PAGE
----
Do feminism and dance go together? Film, literature, sculpture, paintings and music can all be feminist or reveal a feminist message. Can artists convey feminism through the power of dance? I’ve been mulling over these thoughts when I watch So You Think You Can Dance. Initially, I didn’t think so. But why not? Dancers can portray strength, self-reliance, confidence and power, all elements of female empowerment.
While I’m kinda hooked on the show, I’m not exactly knowledgeable about dance. Well, unless you count my obsessions with the awesome Dirty Dancing and the ballet movie Center Stage. My only experience with dance came a few years ago when my oldest and dearest friend Sarah M. and I took belly dancing classes together. We shimmied our hips and undulated our bellies. The feminine fluidity of the movements put me in touch with my body in a way I had never felt before. I found it incredibly sensual and surprisingly empowering.
After doing a quick Google search of feminism and dance, I stumbled upon an interesting article about the proliferation of women in modern dance and how feminism united famous modern dancers and choreographers Isadora Duncan and Yvonne Rainer. Duncan, and later dancer/choreographer/icon Martha Graham who also explored female identity, railed against what they saw as the tortuous constrictions of ballet and ultimately puritanical society, demanding women’s emancipation, while Rainer combated voyeurism and the sexual objectification of women.
“In an age still dominated by the dictates of puritanism, Duncan dared to dance uncorseted. Dressed in a loose-fitting, free-flowing tunic, she rebelled not only against the corset per se, but also against everything it symbolized: The constraints – both physical and psychological – imposed upon women by Victorian culture. Miss Rainer on the other hand, is the product of a very different time (one inspired in large part by the example of Duncan and others like her): The so-called ”sexual revolution” of the 60′s and 70′s. Unlike the feminists of Duncan’s generation who longed for sexual freedom and viewed puritanical repression as an obstacle to the emancipation of women, many feminists of the 60′s and 70′s eyed the sexual revolution with considerable suspicion, fearful that it hadn’t really liberated women, but had simply made them more sexually available. Many radical feminists began to practice what the social critic Midge Decter calls ”the new chastity.” Thus, Yvonne Rainer’s insistence upon saying ”no” to so many of the voyeuristic and erotic pleasures that dance has traditionally offered begins to assume feminist implications when viewed against this ideological backdrop.”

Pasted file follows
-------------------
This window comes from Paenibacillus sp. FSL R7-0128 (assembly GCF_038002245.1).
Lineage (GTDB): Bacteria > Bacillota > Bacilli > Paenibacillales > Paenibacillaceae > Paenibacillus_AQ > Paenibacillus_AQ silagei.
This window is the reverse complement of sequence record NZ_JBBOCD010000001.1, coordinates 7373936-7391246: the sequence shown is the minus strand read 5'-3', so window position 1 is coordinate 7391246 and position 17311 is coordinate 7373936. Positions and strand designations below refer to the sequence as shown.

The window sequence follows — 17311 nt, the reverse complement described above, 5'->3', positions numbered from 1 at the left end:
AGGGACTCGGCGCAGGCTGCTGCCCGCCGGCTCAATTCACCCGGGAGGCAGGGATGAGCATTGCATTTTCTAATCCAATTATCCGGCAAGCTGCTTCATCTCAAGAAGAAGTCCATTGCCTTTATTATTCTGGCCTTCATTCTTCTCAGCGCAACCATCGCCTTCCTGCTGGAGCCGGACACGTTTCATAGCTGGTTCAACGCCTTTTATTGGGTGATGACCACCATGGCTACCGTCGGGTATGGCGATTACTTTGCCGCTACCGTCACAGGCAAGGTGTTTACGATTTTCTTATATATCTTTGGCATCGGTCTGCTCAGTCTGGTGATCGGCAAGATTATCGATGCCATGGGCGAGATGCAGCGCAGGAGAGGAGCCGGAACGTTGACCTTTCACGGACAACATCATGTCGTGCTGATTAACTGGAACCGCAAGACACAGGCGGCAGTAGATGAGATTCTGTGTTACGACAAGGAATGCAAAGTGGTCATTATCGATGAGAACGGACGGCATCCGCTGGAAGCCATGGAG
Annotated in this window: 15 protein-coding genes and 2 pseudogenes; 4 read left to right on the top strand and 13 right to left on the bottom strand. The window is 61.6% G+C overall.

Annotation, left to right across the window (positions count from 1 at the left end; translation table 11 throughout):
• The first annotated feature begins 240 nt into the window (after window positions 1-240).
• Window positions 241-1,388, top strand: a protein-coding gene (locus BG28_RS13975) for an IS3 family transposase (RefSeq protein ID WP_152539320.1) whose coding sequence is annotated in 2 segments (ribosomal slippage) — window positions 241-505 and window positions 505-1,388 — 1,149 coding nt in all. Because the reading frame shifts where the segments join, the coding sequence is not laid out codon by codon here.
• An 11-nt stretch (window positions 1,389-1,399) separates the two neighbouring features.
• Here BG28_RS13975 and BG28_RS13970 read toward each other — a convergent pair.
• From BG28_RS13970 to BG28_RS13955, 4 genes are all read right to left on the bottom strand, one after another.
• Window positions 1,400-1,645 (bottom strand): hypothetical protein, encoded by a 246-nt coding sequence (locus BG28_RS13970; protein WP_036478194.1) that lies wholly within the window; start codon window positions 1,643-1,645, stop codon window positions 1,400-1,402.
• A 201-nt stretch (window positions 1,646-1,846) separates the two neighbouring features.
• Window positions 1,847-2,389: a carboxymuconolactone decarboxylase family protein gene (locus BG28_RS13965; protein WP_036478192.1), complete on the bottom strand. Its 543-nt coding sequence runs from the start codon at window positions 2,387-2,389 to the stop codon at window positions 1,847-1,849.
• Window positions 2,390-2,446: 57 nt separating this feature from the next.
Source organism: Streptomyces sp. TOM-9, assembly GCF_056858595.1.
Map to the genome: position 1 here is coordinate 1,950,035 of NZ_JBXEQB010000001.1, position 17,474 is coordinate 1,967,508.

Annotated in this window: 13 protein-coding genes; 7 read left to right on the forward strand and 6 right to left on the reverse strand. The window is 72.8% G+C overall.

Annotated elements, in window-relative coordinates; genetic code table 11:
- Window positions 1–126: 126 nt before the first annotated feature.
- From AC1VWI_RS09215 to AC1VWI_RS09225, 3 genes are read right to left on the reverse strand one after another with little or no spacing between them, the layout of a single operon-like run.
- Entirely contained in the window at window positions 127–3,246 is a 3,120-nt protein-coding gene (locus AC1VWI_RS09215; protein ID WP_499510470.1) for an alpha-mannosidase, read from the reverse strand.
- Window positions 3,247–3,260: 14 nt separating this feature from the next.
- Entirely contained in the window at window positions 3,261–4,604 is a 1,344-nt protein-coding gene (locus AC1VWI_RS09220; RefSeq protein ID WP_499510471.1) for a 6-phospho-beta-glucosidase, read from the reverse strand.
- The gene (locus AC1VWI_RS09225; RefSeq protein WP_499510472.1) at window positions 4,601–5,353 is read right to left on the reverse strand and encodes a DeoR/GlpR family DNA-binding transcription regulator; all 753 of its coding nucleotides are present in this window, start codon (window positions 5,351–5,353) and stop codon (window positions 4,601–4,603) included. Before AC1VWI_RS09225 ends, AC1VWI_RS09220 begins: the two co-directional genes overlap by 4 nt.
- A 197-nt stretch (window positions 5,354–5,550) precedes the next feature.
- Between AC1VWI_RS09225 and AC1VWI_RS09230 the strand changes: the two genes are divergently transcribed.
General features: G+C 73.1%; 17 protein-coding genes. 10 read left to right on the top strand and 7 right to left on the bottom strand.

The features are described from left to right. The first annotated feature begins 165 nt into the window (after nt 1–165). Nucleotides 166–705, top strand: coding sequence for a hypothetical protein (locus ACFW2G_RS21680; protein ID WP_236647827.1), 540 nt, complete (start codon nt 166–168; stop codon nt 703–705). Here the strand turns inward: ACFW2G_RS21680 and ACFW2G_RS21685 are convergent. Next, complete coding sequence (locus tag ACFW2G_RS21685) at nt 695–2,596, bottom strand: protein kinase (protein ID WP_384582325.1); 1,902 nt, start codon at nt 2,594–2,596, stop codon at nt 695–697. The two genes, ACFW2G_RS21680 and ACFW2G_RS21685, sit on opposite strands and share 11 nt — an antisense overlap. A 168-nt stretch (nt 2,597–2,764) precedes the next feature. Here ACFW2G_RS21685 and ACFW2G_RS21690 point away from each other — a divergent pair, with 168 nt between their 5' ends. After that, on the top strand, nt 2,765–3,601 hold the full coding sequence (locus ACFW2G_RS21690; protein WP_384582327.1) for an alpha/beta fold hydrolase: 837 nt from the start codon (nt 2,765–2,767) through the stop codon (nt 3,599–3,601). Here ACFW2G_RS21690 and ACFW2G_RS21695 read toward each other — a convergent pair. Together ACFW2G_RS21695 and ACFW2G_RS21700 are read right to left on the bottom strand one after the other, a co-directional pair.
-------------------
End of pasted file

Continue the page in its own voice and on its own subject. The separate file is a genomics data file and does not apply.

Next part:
Despite living in different eras, Duncan, Graham and Rainer all confronted conventions about dance, how women were supposed to dress and behave, and female expression. And therein lies the crux of art: evoking emotions and challenging perceptions. Dance captures what words cannot. Last week on SYTYCD, I watched Sonya Tayeh‘s “combat jazz” choreography of the brilliantly graceful and athletic Melanie and the dynamic and charismatic Sasha. Through this fierce performance, I’m now forever convinced feminism and dance can comprise the perfect pas de deux, pushing boundaries of the mind, body and soul.